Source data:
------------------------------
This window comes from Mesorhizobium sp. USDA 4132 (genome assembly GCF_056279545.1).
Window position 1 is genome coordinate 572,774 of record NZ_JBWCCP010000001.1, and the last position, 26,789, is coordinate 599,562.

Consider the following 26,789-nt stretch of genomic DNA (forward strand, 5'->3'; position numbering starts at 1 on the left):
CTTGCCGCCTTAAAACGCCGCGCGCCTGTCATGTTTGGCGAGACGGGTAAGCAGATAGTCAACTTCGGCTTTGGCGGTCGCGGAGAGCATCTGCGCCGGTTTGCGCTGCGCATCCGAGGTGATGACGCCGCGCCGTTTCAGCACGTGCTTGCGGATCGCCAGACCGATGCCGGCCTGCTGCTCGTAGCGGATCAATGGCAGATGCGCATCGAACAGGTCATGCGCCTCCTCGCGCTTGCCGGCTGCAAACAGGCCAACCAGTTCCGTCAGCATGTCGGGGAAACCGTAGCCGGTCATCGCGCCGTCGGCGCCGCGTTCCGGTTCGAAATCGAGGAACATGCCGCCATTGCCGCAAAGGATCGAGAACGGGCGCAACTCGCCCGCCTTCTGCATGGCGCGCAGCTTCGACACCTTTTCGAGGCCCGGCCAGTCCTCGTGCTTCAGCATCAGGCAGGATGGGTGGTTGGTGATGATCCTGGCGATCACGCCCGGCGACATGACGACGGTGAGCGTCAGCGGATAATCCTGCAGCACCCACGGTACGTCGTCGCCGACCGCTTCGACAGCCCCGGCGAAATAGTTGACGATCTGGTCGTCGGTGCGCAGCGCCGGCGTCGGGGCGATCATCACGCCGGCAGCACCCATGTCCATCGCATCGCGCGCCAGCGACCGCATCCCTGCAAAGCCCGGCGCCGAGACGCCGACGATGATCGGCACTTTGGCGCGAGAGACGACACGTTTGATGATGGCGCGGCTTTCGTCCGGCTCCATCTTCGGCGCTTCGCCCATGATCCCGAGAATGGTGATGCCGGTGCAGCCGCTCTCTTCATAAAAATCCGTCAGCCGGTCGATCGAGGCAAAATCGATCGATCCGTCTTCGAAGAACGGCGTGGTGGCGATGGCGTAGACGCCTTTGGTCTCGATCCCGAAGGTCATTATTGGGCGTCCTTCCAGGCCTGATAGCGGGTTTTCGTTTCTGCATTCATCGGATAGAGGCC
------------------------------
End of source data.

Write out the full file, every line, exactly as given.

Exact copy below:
This window comes from Mesorhizobium sp. USDA 4132 (genome assembly GCF_056279545.1).
Window position 1 is genome coordinate 572,774 of record NZ_JBWCCP010000001.1, and the last position, 26,789, is coordinate 599,562.

Consider the following 26,789-nt stretch of genomic DNA (forward strand, 5'->3'; position numbering starts at 1 on the left):
CTTGCCGCCTTAAAACGCCGCGCGCCTGTCATGTTTGGCGAGACGGGTAAGCAGATAGTCAACTTCGGCTTTGGCGGTCGCGGAGAGCATCTGCGCCGGTTTGCGCTGCGCATCCGAGGTGATGACGCCGCGCCGTTTCAGCACGTGCTTGCGGATCGCCAGACCGATGCCGGCCTGCTGCTCGTAGCGGATCAATGGCAGATGCGCATCGAACAGGTCATGCGCCTCCTCGCGCTTGCCGGCTGCAAACAGGCCAACCAGTTCCGTCAGCATGTCGGGGAAACCGTAGCCGGTCATCGCGCCGTCGGCGCCGCGTTCCGGTTCGAAATCGAGGAACATGCCGCCATTGCCGCAAAGGATCGAGAACGGGCGCAACTCGCCCGCCTTCTGCATGGCGCGCAGCTTCGACACCTTTTCGAGGCCCGGCCAGTCCTCGTGCTTCAGCATCAGGCAGGATGGGTGGTTGGTGATGATCCTGGCGATCACGCCCGGCGACATGACGACGGTGAGCGTCAGCGGATAATCCTGCAGCACCCACGGTACGTCGTCGCCGACCGCTTCGACAGCCCCGGCGAAATAGTTGACGATCTGGTCGTCGGTGCGCAGCGCCGGCGTCGGGGCGATCATCACGCCGGCAGCACCCATGTCCATCGCATCGCGCGCCAGCGACCGCATCCCTGCAAAGCCCGGCGCCGAGACGCCGACGATGATCGGCACTTTGGCGCGAGAGACGACACGTTTGATGATGGCGCGGCTTTCGTCCGGCTCCATCTTCGGCGCTTCGCCCATGATCCCGAGAATGGTGATGCCGGTGCAGCCGCTCTCTTCATAAAAATCCGTCAGCCGGTCGATCGAGGCAAAATCGATCGATCCGTCTTCGAAGAACGGCGTGGTGGCGATGGCGTAGACGCCTTTGGTCTCGATCCCGAAGGTCATTATTGGGCGTCCTTCCAGGCCTGATAGCGGGTTTTCGTTTCTGCATTCATCGGATAGAGGCC